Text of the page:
The title of the thesis I proposed was “Sensory Substitution for Force Feedback in Space Teleoperation.” In English, what that describes is a problem with controlling a robot when you’re dealing with a time delay. Whenever you manipulate an object with your hand, pulling a lever or twisting a knob, the amount of resistance it gives you is something you can feel. It’s instantaneous, and you can react to it right away. The brain knows automatically how to read those signals and adjust to apply more force or less. But if you’re manipulating an object remotely via a robot—for example, communicating with a rover on Mars—there’s a time delay between the signals the robot is sending to you and the commands you’re sending to it. You might push too hard or not hard enough based on wrong information about what’s happening on the other end, and the object you’re manipulating becomes unstable very quickly and you start knocking into things. It’s a problem of force information, force feedback.
At that time, the way robot designers dealt with this issue was by having a display for human operators that showed the levels of force feedback visually, like a speedometer that ratchets up or down. The problem with that was that operators already needed to have their eyes on the display of the object they were manipulating; having another screen to look at didn’t exactly make things any easier. My idea was that you could eliminate that screen and transmit the necessary force feedback through an operator’s other senses: touch and hearing. A slight vibration on your skin or a sound in your ear would indicate the level and direction of force feedback, allowing you to respond accordingly.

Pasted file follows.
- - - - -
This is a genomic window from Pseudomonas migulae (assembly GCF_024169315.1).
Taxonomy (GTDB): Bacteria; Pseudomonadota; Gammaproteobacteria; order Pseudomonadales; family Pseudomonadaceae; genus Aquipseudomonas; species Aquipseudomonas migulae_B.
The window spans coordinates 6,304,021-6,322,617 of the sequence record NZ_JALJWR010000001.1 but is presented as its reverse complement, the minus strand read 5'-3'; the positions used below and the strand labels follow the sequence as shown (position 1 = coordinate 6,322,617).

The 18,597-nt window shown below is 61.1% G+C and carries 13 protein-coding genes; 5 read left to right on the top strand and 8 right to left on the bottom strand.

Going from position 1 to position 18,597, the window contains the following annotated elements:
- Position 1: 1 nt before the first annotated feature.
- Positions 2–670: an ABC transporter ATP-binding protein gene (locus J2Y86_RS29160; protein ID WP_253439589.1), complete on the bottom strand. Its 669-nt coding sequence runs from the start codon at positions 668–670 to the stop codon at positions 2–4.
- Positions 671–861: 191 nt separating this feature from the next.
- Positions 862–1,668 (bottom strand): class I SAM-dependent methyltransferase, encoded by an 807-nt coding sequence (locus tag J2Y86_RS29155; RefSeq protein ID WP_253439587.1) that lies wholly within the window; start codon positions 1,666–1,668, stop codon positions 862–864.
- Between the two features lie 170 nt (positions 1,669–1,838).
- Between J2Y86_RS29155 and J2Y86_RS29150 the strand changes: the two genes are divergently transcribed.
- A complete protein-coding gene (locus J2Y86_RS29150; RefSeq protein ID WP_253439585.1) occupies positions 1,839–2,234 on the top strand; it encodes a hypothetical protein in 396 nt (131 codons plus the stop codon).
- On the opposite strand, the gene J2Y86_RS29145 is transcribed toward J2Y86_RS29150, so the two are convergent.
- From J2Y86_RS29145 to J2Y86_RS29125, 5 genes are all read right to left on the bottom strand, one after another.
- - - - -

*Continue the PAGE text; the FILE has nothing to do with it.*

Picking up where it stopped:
Pretty cool, right?
To research my thesis, I’d have to work across three different disciplines—mechanical engineering, aerospace systems, and neuroscience, the latter to understand cognitive brain functions. Tom Sheridan agreed to be my advisor, and I approached three other professors to serve on my thesis committee: Richard Held, a cognitive brain guy; Dave Akin, an aerospace systems guy; and Nat Durlach, an electrical engineering guy who worked with electronics and human perception.
As a PhD candidate, once I started my research, I had to pass a qualifying exam. It included written and oral components that tested basic engineering concepts and a presentation of where I was with my research. It was a way of making sure I was on track to successfully complete my work and also to make sure my engineering knowledge was up to MIT PhD standards: “Quality control,” Sheridan used to call it. Basically, they didn’t want me hanging around, wasting their time, if I was eventually going to blow it.
Some PhD candidates take their qualifier about six months in. I figured I’d need at least a year to prepare, so I scheduled my exam for the summer after my first PhD year and got to work. My project was going to deal with some serious cognitive brain science—how the brain processes sensory input and information—and that’s where I had the least amount of experience. I signed up for this one graduate-level neuroscience class and it only took two weeks to find out I was in the wrong place. This was a class that third-year medical students from Harvard would come over to take at MIT. We’re talking the cream of the crop from one of the top medical schools in the country. The professor jumped in on day one assuming everyone in the room was a medical genius. Which everyone was, except me. I felt like I was in a foreign-language immersion class—that’s how little I understood what was happening. The words he was speaking and writing on the board, I think it was Latin, but for all I could understand, it might as well have been that elf language from The Lord of the Rings. I knew I was way out of my depth. I dropped the class and took an undergraduate neuroscience course instead. That one was impossible, too, but at least it was in English.